Baltimore Evening Sun (24 August 1911): 6.
The most painstaking study of vagrancy ever attempted in this country, and one marked by intelligence as well as care, finds its record in “One Thousand Homeless Men,” by Alice Willard Solenberger, a book of 376 pages, just issued by the Charities Publication Committee of New York at the expense of the Russell Sage Foundation. Mrs. Solenberger (who was then Miss Willard) was given charge of the central district station of the Chicago Bureau of Charities in 1900, and there she remained for three years, in constant contact with that ceaseless stream of vagrants which flows through Chicago. She managed, during the course of those three years, to gain the confidence, in some measure, of l,000 homeless men and boys, and during the seven years following she kept track of many of these wanderers. The result was a vast mass of extremely valuable data, which was almost ready for the printer when Mrs. Solenberger died, in December of last year. The business of editing it has been done very acceptably by Francis H. McLean, of the Sage Foundation, and the result is a book which makes a genuine contribution to sociology.
Just how many tramps there are in the United States Mrs. Solenberger does not attempt to determine, but she points out that the estimates of most authorities are probably too high. Edmond Kelly, in his “The Elimination of the Tramp,” puts the number at 500,000, and seeks to defend his guess by showing that about 4,000 trespassers are killed on the railroads of the United States each year, by assuming that the mortality rate among them is equal to that among trainmen and by going to the railroads for accurate reports of trainmen employed and killed. But Mrs. Solenberger shows that this is unfair, for many of the trespassers killed—perhaps half of them—are not tramps or homeless men, in any true sense, but merely boys and men stealing casual rides between cities. The actual number of tramps in the United States is probably not more than 250, 000, with the possibility that even that estimate is too liberal.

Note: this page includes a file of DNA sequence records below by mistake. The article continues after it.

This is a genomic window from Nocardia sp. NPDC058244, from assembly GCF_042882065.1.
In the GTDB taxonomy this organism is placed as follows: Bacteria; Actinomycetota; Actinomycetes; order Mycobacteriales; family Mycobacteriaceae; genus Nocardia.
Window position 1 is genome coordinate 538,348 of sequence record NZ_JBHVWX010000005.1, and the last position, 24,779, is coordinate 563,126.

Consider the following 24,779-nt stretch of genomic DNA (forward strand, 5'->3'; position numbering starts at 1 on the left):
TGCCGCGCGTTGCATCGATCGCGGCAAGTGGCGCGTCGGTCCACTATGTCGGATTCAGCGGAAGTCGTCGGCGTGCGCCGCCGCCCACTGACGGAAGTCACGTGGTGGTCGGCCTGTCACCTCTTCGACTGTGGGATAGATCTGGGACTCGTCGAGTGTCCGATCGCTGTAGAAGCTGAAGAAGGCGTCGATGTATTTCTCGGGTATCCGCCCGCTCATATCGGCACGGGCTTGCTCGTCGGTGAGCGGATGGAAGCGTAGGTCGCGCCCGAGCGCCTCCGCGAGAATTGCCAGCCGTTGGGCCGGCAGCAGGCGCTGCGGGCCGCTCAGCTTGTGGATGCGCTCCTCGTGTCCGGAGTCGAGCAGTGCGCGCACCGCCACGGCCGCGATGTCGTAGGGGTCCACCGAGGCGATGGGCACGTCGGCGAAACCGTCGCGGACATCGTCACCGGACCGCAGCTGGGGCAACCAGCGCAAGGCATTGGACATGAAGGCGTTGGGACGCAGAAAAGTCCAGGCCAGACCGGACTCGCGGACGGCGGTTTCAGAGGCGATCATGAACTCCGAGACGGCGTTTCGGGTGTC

Mrs. Solenberger’s study, however, is not confined to tramps, properly so-called, but includes all homeless men, of whatever variety, including the halt and the blind, workmen temporarily out of employment, men too old to work, beggars who seldom travel, and runaway boys. In the city of Chicago alone, there is a permanent population of fully 40,000 such men and boys and during severe winters it tends to rise to 60,000. No doubt New York has fully 75,000 and the other cities of the first-class another 75,000 between them, with 50,000 scattered elsewhere through the country. This gives us a more or less constant lodging house population of more than 250,000—a population always at the gates of want and making more or less regular demands upon public charity.
But the majority of these men, it is probable, are in no sense vountary parasites upon society, as Mrs.Solenberger’s study of her 1,000 shows. It is disease, accident or lack of employment that starts most of them upon the downward road and that keeps them going, once they are started. Among the 1,000 she found but 125 in whom the habit of begging was firmly established, and of these less than half were men who begged deliberately and of free choice. Nearly 10 per cent. of the beggers were men and boys who were congenital inefficients and a number of others had been forced into mendicacy by sheer (though perhaps temporary) necessity. All of the members of these latter groups, in Mrs. Solenberger’s opinion, might have been reclaimed had adequate reclamation agencies existed.